My experience on a Work the World program in Kathmandu, Nepal was nothing short of outstanding.
I am so glad I chose to undertake a placement in Nepal. It exposed me to the differences in healthcare and culture between Australia and a developing country, and the accommodation and staff at the Work the World house were incredible.
I decided to travel to Nepal because I knew that in doing a placement there, I would see the realities of healthcare in the developing world.
My clinical placement
My placement was in four familiar areas, so I was able to focus on my clinical interests, based around the care of women and babies.
The hospital I spent my placement in handled cases completely differently compared to Australian practices.
Doctors put almost every labouring woman on a drug that stimulated contractions, even if they were already contracting well naturally. There was no analgesia whatsoever. There was no patient consent, and local staff offered no explanation to patients before, during, or after procedures.
These things were so different from Australian healthcare that they would probably be against most hospitals' policies. Women seemed to be treated with less respect in Nepal, and there was no emphasis on fostering the post birth connection between the mother and baby.
Doctors didn’t allow women to give birth naturally, and almost every woman had an episiotomy. This was the case even if it was the woman’s second, third, or even fourth baby.
Doctors were in charge of everything, and there was little (if any) empathy or sympathy for pain. The main focus was to get the baby out.
Despite this, there didn’t seem to be many issues in the hospital. All the women and their families seemed satisfied with the care they received.
In Australia, we occasionally see violence against staff members for the pettiest things, whereas in Nepal patients were just grateful to have their baby out safe and sound.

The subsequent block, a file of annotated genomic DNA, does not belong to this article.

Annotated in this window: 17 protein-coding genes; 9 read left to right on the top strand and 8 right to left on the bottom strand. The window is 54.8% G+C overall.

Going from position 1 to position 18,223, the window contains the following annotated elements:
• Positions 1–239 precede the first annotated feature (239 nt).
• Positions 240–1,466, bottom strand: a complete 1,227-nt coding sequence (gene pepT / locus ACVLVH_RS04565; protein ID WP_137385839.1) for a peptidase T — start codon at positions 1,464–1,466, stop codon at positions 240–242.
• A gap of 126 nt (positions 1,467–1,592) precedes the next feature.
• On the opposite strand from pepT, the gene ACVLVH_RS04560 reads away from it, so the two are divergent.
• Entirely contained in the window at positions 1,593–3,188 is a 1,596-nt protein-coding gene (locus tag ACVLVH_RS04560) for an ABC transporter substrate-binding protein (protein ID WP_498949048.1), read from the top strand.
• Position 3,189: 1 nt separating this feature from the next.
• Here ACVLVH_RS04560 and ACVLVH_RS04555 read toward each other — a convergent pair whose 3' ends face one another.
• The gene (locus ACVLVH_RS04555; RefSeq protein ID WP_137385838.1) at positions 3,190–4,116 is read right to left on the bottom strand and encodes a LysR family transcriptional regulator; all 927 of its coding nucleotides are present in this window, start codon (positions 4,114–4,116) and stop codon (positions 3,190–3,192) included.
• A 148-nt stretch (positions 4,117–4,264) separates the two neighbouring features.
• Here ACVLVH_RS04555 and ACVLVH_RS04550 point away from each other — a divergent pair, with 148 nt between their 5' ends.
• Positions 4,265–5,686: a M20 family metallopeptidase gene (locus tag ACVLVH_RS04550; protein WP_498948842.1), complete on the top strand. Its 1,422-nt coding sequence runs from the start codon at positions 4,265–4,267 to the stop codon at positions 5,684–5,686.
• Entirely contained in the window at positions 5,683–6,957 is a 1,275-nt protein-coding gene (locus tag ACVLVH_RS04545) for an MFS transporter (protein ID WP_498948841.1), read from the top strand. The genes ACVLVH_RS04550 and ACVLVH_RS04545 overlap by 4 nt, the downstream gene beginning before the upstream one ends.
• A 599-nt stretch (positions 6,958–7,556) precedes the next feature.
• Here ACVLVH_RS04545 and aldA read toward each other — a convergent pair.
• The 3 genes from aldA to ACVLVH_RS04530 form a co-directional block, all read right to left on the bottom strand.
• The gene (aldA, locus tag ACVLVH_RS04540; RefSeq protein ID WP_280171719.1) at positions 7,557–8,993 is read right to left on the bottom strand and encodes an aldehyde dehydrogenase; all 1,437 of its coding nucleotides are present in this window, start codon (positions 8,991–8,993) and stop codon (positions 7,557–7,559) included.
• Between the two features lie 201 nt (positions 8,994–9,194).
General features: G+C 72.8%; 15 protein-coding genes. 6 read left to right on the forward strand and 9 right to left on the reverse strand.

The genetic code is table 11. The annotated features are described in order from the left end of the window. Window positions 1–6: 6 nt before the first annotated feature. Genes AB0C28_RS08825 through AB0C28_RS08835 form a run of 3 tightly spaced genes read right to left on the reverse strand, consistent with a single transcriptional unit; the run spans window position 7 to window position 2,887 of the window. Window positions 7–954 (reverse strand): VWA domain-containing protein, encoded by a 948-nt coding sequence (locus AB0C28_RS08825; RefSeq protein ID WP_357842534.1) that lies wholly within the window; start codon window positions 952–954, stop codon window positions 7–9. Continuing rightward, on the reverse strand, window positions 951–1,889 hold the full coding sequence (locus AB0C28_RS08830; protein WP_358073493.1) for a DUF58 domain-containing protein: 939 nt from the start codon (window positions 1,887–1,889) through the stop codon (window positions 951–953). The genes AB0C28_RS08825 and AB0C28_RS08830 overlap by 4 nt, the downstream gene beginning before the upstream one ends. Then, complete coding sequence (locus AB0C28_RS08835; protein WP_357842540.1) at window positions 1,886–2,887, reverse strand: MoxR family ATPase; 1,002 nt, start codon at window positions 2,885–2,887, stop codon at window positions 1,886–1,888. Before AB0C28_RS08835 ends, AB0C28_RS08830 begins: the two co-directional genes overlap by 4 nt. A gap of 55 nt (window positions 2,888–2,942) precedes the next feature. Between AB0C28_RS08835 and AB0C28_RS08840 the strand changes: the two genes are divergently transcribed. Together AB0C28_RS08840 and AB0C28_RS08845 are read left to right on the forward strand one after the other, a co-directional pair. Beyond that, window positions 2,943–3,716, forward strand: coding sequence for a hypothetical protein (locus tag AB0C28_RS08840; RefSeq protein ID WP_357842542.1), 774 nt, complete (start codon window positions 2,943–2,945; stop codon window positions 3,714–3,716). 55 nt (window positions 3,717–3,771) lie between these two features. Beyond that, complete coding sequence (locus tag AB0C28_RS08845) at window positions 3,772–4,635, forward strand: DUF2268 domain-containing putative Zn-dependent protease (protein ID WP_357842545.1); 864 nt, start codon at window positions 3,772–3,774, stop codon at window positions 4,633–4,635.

Local people were fascinated by us ‘tourists’, but always welcoming. They were so thrilled to hear that we had come to Nepal to spend time learning about their healthcare system.
There are many highlights of my placement in Nepal, but if I had to pick one thing, it would be women’s faces when they saw their babies for the first time.
Us Australian midwives brought babies to their mothers and showed them the gender. We let them have a cuddle with their babies too. This was not a priority for nurses in Nepal, and us taking this small extra step seemed to made a big difference in the connection between mum and baby.
One weekend some of my housemates and I visited Pokhara — a green city in a valley to the north. It was absolutely amazing.
We went paragliding, hiked up to a mountaintop Peace Pagoda, kayaked across the huge lake at the centre of the city, and hiked to the top of Sarangkot to see the sunrise. On our last night, we visited a restaurant located in the middle of Pokhara. The food and drinks were amazing, and spending time with the other students was a lot of fun.
If you’re thinking about going to Nepal for your placement, make the most of everything.
Exposure to the local way of doing things will help you realise how privileged you are in your own country. You’ll also come to appreciate how hard local healthcare professionals work to make sure patients are looked after.
I would 100% recommend a Work the World placement to anyone who wants an authentic overseas experience.